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Some students stay indoors, hospital visits rise due to unhealthy air over Macon

The EPA’s AirNow website shows unhealthy air quality in red over about two-thirds of northeastern Georgia during the noon hour Tuesday. Smoke from northern wildfires is expected to funnel south through Wednesday
The EPA’s AirNow website shows unhealthy air quality in red over about two-thirds of northeastern Georgia during the noon hour Tuesday. Smoke from northern wildfires is expected to funnel south through Wednesday breaking@macon.com

The sun was shining, but some Bibb County students had to stay indoors Tuesday at recess.

On the south side of Macon, kids at Porter Elementary School played inside as unhealthy air quality was reported over two-thirds of the state and northerly winds funneled wildfire smoke deep into Middle Georgia.

AirNow — an EPA website that displays the Air Quality Index — showed an unhealthy area from Georgia’s northern border, through Atlanta and Macon as far south as Ben Hill County.

Dr. Shalabh “Mickey” Bansal, medical director of the Pediatric Emergency Room at Coliseum Northside Hospital, said he is seeing more children with respiratory illnesses since a smokey haze clouded the sky in recent days.

“Not only known asthmatics but kids that have been previously healthy that are coming in with very serious respiratory concerns, including wheezing, breathing very fast and low oxygen levels,” Bansal said.

The National Weather Service expects smokey conditions to continue into Wednesday as winds become more northerly but at slower speeds, which could lessen the impact in Middle Georgia.

David Gowan, risk manager for Bibb County schools, said he is monitoring NOAA smoke forecasts and expects Wednesday’s conditions to be better, but Thursday could be worse.

He has alerted principals to be ready for inside recess.

“If they are seeing smoke, cancel outdoor activities,” Gowan said.

Schools spokeswoman Stephanie Hartley said some principals, such as Cami Hamlin at Porter Elementary, decided to cancel recess Tuesday due to air quality concerns. Hamlin wanted to be proactive due to the number of students at the school with asthma, Hartley said.

“Our administrators are smart. They’ll be able to make that judgment,” she said.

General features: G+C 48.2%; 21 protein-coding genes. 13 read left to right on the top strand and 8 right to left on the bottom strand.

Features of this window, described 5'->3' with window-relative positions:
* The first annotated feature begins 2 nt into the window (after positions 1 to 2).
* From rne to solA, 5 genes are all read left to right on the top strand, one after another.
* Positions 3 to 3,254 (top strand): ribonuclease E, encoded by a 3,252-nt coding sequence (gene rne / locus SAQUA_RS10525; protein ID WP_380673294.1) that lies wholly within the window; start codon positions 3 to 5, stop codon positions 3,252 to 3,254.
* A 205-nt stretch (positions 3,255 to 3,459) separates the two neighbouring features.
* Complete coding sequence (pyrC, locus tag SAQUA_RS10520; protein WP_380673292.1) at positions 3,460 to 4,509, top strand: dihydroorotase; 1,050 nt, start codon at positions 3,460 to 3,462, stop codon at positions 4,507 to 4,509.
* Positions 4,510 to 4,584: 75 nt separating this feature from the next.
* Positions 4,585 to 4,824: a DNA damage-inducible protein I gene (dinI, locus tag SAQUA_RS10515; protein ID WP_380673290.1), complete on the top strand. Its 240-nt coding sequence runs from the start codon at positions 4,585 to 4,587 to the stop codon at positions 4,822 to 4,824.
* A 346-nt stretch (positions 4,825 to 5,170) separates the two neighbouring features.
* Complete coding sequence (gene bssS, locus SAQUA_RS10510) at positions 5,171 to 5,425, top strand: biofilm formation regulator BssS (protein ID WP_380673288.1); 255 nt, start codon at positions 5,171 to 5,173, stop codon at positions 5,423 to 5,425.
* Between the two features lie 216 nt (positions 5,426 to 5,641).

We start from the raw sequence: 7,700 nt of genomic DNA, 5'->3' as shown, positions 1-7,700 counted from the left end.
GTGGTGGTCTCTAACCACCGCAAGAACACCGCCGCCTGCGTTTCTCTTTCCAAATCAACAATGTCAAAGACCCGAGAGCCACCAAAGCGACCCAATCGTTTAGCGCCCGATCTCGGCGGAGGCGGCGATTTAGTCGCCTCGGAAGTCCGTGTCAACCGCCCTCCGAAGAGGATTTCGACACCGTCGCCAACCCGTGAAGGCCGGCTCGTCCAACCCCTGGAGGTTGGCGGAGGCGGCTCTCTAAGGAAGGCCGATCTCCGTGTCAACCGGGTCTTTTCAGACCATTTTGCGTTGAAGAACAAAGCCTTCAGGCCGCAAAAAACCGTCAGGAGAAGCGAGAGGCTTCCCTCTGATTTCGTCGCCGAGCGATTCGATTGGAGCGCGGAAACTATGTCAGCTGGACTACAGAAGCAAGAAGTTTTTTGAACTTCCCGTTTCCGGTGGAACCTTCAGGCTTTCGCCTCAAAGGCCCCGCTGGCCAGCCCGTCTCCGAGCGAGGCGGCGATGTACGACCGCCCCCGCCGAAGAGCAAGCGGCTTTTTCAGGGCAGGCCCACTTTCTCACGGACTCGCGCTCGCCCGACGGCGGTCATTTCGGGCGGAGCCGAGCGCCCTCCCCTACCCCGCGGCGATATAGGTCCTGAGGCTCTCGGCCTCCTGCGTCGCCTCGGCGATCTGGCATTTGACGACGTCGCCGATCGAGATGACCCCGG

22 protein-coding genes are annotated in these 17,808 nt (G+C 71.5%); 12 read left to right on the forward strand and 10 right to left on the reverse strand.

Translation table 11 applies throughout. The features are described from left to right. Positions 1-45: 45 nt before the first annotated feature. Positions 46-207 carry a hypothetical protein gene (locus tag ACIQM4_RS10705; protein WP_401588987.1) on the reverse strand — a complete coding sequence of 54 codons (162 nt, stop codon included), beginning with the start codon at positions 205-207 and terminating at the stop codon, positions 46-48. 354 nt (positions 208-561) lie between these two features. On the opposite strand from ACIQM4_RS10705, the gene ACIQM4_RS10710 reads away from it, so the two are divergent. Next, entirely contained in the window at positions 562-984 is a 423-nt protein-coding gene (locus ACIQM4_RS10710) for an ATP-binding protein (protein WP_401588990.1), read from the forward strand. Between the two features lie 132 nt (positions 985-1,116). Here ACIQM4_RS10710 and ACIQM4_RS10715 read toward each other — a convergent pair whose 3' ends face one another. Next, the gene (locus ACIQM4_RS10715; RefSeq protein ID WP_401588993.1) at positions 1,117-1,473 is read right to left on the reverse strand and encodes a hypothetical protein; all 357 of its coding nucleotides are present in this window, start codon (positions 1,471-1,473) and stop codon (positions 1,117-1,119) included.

Several wildfires raging along the northern border of Georgia, plus fires north of Carrollton and south of Talladega, Alabama, are expected to affect communities west of Atlanta as far south as Columbus.

Drought conditions have gotten so bad in Georgia that Gov. Nathan Deal banned fireworks until the state sees some rain.

Macon hasn’t seen any measurable rainfall since Oct. 7.

For the next few days, anyone sensitive to smoke, or who suffers from heart or lung ailments, is encouraged to limit outdoor exposure.

Macon-Bibb County Fire Department paramedics answered multiple calls of difficulty breathing Tuesday morning, and doctors at Coliseum Medical Centers are concerned as the “potential exists for aggravation of respiratory problems,” said spokeswoman Jennifer Jones.

As of Tuesday morning, Navicent Health had not seen patients reporting smoke-related issues at Urgent Care Centers or at the Medical Center, spokeswoman Megan Allen stated in an email.

On Monday, Georgia Health News reported significant increases in asthma-related emergency room visits in Dalton, Gainesville, Jasper and metro Atlanta during heavy wildfire smoke.

The Georgia Department of Public Health could not conclude with certainty that the surge was directly attributed to smoke pouring in from north Georgia, Tennessee and North Carolina.

Dr. Bansal suggests parents watch for a worsening cough, with sputum or increasing phlegm production, and difficulty breathing.

“If your child begins to wheeze, or you see his chest wall being sucked in and out as they breathe or they’re breathing fast, or they appear pale — all these respiratory concerns should indicate to the parents, that without hesitation, come here to the Pediatric Emergency Room,” Bansal said.

Everyone is encouraged to stay indoors as much as possible as long as air quality is at unhealthy levels.

Liz Fabian: 478-744-4303, @liz_lines

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